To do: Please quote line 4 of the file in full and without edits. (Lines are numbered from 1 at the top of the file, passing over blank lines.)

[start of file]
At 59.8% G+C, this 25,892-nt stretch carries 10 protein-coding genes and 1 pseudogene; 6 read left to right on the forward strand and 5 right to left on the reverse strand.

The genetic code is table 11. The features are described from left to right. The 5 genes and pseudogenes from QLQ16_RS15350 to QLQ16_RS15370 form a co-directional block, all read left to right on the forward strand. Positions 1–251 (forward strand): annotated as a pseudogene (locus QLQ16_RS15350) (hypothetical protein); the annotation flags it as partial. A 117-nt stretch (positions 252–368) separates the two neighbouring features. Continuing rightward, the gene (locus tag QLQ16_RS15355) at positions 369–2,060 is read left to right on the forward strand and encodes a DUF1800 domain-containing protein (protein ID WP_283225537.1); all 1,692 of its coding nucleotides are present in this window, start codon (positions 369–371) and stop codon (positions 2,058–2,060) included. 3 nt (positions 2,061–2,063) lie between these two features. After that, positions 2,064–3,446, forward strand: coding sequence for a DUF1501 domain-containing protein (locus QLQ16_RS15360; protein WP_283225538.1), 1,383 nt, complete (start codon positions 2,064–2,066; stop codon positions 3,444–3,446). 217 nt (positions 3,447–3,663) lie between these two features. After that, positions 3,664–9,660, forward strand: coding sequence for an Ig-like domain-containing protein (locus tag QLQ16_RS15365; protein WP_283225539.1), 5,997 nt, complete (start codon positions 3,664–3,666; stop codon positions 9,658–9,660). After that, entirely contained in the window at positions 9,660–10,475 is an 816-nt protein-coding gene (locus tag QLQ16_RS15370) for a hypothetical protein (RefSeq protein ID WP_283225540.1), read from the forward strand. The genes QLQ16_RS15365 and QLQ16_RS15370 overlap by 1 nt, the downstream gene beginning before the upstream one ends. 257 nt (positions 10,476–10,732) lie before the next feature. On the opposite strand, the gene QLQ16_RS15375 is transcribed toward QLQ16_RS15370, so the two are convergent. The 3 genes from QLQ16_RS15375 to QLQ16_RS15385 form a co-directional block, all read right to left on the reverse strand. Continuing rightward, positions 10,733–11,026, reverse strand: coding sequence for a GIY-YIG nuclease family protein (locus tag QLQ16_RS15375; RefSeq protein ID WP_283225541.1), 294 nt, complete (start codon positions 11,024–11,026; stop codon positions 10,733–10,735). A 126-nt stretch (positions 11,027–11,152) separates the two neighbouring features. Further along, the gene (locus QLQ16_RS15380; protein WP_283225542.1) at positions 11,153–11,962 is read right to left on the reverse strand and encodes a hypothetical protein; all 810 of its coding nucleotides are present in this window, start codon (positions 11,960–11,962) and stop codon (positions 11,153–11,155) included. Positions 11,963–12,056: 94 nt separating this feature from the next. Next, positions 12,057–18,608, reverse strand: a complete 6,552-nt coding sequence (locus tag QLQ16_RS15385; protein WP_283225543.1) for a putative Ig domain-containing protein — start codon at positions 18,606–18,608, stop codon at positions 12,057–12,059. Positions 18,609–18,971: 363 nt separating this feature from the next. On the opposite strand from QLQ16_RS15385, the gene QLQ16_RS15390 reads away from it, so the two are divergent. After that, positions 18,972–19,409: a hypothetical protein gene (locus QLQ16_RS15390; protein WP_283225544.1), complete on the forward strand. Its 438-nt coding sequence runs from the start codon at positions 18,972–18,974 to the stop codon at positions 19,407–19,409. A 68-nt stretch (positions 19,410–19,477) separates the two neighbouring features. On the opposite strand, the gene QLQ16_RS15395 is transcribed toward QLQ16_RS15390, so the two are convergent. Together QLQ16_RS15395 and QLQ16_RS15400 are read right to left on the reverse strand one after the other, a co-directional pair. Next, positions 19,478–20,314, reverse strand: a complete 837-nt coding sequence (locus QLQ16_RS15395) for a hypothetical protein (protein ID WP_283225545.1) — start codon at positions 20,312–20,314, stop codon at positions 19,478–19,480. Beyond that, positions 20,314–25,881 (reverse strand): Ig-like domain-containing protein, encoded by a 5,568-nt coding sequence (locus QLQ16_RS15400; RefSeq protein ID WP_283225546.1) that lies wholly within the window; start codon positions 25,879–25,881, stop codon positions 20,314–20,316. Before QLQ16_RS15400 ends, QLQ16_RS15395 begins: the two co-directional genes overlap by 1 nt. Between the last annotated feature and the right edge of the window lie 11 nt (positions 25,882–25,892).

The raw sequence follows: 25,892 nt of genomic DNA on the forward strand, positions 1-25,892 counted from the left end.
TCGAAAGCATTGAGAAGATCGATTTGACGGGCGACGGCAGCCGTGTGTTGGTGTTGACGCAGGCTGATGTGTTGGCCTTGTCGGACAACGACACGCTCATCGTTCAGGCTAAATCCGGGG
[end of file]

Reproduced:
TCGAAAGCATTGAGAAGATCGATTTGACGGGCGACGGCAGCCGTGTGTTGGTGTTGACGCAGGCTGATGTGTTGGCCTTGTCGGACAACGACACGCTCATCGTTCAGGCTAAATCCGGGG